The Selected Quirks of Madjag
The Madjag Chronicles were compiled as memoirs and mental snapshots of my experiences during the 1978-1982 guerrilla growing years in Madjag Canyon and beyond. Importing weed from Mexico, lining up connections with the Colombians, and living for months in Jamaica to set up a 1/2 ton Ganja flight were some of my subsequent adventures. In recent years I have been a medical marijuana grower, a pollen chucker, and an Admin/Moderator for several online cannabis forums.
The Princes of Peyote
While the late 1960’s gave birth to a small and secretive guerrilla herb growing scene in Arizona, the mid-1970’s matured into a dependable connoisseur market of high-quality homegrown. Additionally several strong alternative plant scenes came to fruition as well, including the fast growing market for Peyote cacti and psilocybin mushrooms. Old School Arizona at its finest.
Strangely enough, the two young guys who were responsible for almost every Peyote button sold in the US, hell, for that matter in the world, were friends of mine who lived in the Verde Valley. Not to say that you couldn’t go up to the Navajo Reservation and meet someone in The Native American Church to score your own. You could if you felt lucky and had the time to hang out and be patient. However the many, many 1,000, 5,000, or 10,000 button orders during those years from every state in the union were filled from the 100,000, 150,000, and 250,000 button orders these guys received from Sam and his clan.
Sam was a peaceful man, a Road Chief in the Church, who also had led countless sweat lodge ceremonies and allegedly had helped build over 1,000 sweat lodges throughout his life. He had the Church’s Federal Import license in hand when he went down to Texas and either purchased there or crossed over into Old Mexico for the larger quantities the Church was increasingly needing thanks to the exploratory hearts and souls of a million young hippies hungry for the Peyote Road and whatever it might hold for them. Mescaline, and I mean real mescaline, not light LSD powders capped and renamed, was extremely rare, but again, the volumes needed for its production came solely from the Princes and their deep ties to the Navajo Res.
Can you imagine what 100,000 fresh buttons looks like, how much it weighs, and how much space that equates? It’s certainly a large pickup truck with its bed overloaded. One fine spring day I walked over to the younger of the two Prince’s house hoping to get in on an upcoming shipment that was soon expected to hit town. I squeezed between dozens of burlap potato sacks on his crowded porch and knocked on the door, hoping to be one of the first to catch a glimpse of what was reputed to be “a huge lot” of buttons. No one answered, so I turned to go. As I did I finally paid attention to the dozens of burlap bags that I had moved around so unconsciously to get across his porch. The bags were fat and tied with loose ropes, some of which had fallen off the bags and exposed their cargo. Yep, Peyote. Yep, 20 or more bags larger than you could comfortably hold or get your arms around, like big color TV size bags. And yep, I was buzzed, a bit shaky, and nervously looked in all directions to see who was watching.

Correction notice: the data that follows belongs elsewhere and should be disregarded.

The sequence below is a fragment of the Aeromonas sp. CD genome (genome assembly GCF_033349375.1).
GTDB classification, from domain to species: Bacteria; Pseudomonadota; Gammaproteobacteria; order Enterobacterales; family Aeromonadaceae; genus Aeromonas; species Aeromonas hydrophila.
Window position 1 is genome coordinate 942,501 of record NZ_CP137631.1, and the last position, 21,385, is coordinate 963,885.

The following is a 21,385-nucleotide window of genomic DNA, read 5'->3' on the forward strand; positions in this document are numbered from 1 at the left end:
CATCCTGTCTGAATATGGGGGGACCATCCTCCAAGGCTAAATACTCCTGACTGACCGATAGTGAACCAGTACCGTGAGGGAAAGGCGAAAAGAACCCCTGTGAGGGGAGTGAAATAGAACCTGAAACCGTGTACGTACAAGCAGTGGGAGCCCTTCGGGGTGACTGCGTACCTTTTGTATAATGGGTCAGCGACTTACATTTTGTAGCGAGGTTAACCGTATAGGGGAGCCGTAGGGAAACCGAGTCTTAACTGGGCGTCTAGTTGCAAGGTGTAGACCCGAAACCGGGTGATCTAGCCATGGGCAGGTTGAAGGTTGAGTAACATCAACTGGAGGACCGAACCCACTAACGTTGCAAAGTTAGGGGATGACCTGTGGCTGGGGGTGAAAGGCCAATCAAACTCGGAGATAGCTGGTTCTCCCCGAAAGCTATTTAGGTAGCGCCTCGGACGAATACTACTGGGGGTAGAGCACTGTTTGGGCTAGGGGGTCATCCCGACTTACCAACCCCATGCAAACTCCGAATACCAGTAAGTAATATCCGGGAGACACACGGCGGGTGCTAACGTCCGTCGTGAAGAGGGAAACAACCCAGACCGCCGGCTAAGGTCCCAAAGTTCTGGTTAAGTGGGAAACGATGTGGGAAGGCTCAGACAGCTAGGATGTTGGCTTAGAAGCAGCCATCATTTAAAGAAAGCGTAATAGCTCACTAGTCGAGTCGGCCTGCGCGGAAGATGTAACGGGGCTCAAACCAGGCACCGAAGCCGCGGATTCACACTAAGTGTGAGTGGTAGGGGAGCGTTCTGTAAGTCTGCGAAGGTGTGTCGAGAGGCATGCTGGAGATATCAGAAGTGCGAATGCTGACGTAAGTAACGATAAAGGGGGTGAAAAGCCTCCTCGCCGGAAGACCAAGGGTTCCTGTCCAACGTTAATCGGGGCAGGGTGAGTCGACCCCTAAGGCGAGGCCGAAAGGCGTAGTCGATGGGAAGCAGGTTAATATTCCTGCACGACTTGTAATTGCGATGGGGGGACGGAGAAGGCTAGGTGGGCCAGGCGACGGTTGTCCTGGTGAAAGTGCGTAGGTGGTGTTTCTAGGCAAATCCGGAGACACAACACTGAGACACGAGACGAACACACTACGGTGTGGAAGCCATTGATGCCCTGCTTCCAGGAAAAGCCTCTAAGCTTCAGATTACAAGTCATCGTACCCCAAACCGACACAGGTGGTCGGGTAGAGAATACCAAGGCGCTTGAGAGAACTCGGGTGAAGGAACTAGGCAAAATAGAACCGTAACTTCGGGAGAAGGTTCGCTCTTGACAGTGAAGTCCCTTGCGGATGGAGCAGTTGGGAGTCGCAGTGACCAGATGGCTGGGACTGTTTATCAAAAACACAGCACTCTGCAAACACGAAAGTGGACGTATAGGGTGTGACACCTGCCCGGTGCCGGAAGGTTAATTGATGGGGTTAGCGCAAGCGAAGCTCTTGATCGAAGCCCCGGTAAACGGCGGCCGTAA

The Navajos had come by and merely dropped off their cargo since no one was home. Later I discovered that this sort of delivery was not at all unexpected and allowed the delivery clan to keep their own schedules, schedules that did not resemble our timelines and certainly had a different energy involved. Right about then my energy was a bit different as well as I looked into a bag with sheer wonder and picked up a few cacti for examination. Though an absolutely brilliant emerald green on the inside, the buttons had a dusty outer skin from their recent removal from their high-desert Big Bend, Texas or northern Mexican habitat. Their hot, long distance ride to reach Cottonwood made their white tufts even dustier and the dirt coated them completely.
I had eaten Peyote several times before that moment and remembered the difficult price of admission required of anyone wanting to journey this way: the offensive alkaline taste and repulsive swallow-and-return-to-mouth echo of each bit you swallowed, the bright green juice that was seriously more bitter than wormwood, and the dread that accompanied every bite as you saw how much you still had left to consume. The Church tended to use tea and its concentrated Peyote extract as their selected method of ingestion. It allowed one to at least get a journey’s worth in your body before it tried to get back out. Others I knew engaged in secret ceremonies like Peyote enemas, bypassing the gut and eliminating any vomit response. Not a bad method overall from what I had heard and certainly easier to engage, just a bit questionable for the new initiate wanting to know why they had to stick it up their butt to have their journey. Others took dried buttons and ground them into powder, encapsulating that green-brown magic dust into large gelatin caps (AAA size), and then having a swallow party.